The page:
Breached Terms (1/2)
While more startups are adopting an independent attitude (as far as business and their processes go), one sector remains taboo to creative entrepreneurs and mortals throughout the African continent.
As soon as ‘legal matters’ arise, many of us instinctively scatter towards the nearest attorney or ‘legal assistance’.
We joined members of our community and Kevin Smith, from Gani Mayet Attorneys, in a discussion about the importance of having our own legal knowledge, what it takes to handle our legal issues, when to take legal action and how to do it.
From their beginning, all organizations have a structure that applies special laws to its founders and members (e.g. a partnership). For most startups, their first legal activity involves getting registered and making sure they meet all compliance requirements before operations begin (e.g. getting trade licenses, passing inspections).
At those early stages, startups may work with consultants or add a partner who is well versed in the forms, certificates and “stuff” required to get a business running. Otherwise, we can always find helpful resources through Google and websites like the CIPC.
Once all systems are go, businesses still need to apply legal processes into everything they do. When startups use the law effectively, it can protect their interests and help them achieve their goals.
The following guide shows us how to independently handle our legal business in 3 steps:
Step 1: Clearly state your purpose
Do you need to protect your creative works? Begin a business collaboration? Or are you trying to defend your business in a case?
By knowing what you aim to do and what your business seeks to gain from it, you’ll get an idea of what legal steps are required to achieve it. Instead of getting a lawyer, startups can save a considerable amount of money by first figuring out what task that lawyer would be required for.
Step 2: Prepare the relevant communication
Once the required direction is clear, the next step is creating contact between all parties involved. This is usually done by drafting a legal document, agreement or contract etc. You may want to begin by looking at some examples or templates; which you can find by searching online.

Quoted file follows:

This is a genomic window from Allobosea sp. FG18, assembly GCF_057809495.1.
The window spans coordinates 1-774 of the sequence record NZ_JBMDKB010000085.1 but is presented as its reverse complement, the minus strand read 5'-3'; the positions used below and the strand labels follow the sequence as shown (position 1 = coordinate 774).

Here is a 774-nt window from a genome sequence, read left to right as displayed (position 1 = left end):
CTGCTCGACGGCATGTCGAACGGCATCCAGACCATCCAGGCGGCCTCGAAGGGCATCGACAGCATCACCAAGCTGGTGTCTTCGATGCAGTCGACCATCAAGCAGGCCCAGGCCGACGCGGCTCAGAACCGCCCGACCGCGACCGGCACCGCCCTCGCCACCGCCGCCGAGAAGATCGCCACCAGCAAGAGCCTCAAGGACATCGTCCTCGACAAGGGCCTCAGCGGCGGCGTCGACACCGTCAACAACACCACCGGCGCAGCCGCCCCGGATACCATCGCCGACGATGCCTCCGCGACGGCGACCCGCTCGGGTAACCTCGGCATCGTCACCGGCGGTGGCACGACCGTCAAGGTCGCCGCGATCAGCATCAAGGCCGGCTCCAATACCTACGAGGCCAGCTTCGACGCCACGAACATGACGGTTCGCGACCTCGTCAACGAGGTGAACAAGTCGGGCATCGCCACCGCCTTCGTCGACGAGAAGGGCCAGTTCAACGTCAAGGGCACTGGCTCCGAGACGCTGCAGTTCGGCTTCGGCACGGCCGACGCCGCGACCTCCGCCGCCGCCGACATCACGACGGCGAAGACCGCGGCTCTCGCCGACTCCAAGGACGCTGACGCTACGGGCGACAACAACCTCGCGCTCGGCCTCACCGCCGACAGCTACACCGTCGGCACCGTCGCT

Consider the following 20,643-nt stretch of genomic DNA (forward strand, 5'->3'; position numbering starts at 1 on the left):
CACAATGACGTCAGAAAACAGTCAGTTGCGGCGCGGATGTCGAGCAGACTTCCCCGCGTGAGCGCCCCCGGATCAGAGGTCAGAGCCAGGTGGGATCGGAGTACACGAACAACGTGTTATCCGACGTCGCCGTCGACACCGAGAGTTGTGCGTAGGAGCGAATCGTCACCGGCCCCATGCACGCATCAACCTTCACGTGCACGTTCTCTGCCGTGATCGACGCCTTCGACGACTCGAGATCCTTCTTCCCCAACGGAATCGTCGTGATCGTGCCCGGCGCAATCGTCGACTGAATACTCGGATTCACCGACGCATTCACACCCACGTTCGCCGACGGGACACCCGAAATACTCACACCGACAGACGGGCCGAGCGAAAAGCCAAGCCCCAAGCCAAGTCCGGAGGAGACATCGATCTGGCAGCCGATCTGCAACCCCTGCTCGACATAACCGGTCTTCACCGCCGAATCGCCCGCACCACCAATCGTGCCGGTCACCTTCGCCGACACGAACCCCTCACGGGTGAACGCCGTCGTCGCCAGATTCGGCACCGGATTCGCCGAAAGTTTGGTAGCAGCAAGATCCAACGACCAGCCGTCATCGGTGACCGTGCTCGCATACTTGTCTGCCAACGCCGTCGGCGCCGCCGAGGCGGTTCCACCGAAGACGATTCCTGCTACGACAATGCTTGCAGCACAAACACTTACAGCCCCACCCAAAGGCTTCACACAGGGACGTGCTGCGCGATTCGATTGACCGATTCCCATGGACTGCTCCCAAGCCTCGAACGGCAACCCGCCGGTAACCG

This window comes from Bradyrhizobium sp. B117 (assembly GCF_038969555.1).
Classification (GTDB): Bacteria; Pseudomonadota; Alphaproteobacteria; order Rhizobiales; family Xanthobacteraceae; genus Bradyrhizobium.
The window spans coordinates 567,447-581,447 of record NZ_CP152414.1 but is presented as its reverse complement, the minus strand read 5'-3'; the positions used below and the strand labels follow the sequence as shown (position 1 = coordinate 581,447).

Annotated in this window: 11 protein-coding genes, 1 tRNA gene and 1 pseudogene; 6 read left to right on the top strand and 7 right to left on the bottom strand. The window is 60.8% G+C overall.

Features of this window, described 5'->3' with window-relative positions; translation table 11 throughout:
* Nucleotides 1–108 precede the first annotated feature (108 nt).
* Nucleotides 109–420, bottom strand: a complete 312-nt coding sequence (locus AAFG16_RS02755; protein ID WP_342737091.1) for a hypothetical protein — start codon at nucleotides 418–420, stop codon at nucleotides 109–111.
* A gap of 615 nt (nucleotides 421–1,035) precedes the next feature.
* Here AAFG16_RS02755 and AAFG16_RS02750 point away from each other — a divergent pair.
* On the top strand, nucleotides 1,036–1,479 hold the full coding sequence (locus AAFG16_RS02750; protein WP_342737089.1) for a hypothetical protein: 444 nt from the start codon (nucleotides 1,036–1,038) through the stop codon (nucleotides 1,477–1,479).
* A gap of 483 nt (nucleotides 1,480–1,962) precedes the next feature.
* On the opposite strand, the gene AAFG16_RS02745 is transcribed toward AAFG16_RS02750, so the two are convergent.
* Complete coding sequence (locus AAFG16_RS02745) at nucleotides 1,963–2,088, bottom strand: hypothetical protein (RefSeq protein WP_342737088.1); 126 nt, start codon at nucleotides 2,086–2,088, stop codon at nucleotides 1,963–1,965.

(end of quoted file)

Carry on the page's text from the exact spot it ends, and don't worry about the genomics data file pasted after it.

The “paperwork” mentioned above is notorious for its tedious and complicated language. While there are a few possible reasons for this, we should always remember that the key objective of any legal document is to make sense to anyone who reads it. i.e. Every agreement aims to represent its purpose, terms and conditions without misinterpretation.
“If your agreement can speak for itself without you having to be there to explain it, then you’ve got the perfect agreement.” – Kevin Smith
A standard legal document should state:
- The parties involved
- The desired business outcome (e.g. contract of employment, non-disclosure agreement)
- When the agreement starts and ends
- What will be required for this transaction to run smoothly?
- What could stop this transaction from running smoothly?
- How can the hurdles in point 5 be fixed, so the transaction goes smoothly again?
Before any agreement legally comes into effect, each party needs to agree to every term within it. This document can later be referred to for guidance or resolutions, especially when terms are breached or when legal action needs to be taken.
Step 3: Legal Action
Most legal troubles begin when clauses are breached or disputed by any of the parties involved in an agreement. As far as civil agreements go there are 2 types of breaches; ‘breaches of obligation’ refer to breaking the terms of a (previously signed) agreement; while ‘breaches of law’ refer to breaking the actual law.
In either case, it’s advisable to begin by referring to the original agreement, to see what it says about breaches. A solid agreement should state the remedies or steps to be taken in the event of any breach.
It is important to note that breaches don’t automatically terminate an agreement, unless the agreement outwardly says so.
Did you know?
Many court proceedings involve a judge trying to decide what was the intention of each party in an agreement. i.e if Party A accuses Party B of breaching a clause; it’s likely that the proceedings will mostly be about what was intended by the clause, as opposed to who was right or wrong.
Putting the steps into practice
Since the above steps may seem oversimplified, the second part of this article briefly explores how these could work for modern creative entrepreneurs.
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Lungelo Hlela is a Digital Copywriter based in Johannesburg, South Africa. When he’s not writing for brands, most of his work includes themes about social issues, history and popular culture. Follow him @lungelosam for more of his existentialist ramblings and romantic ideals.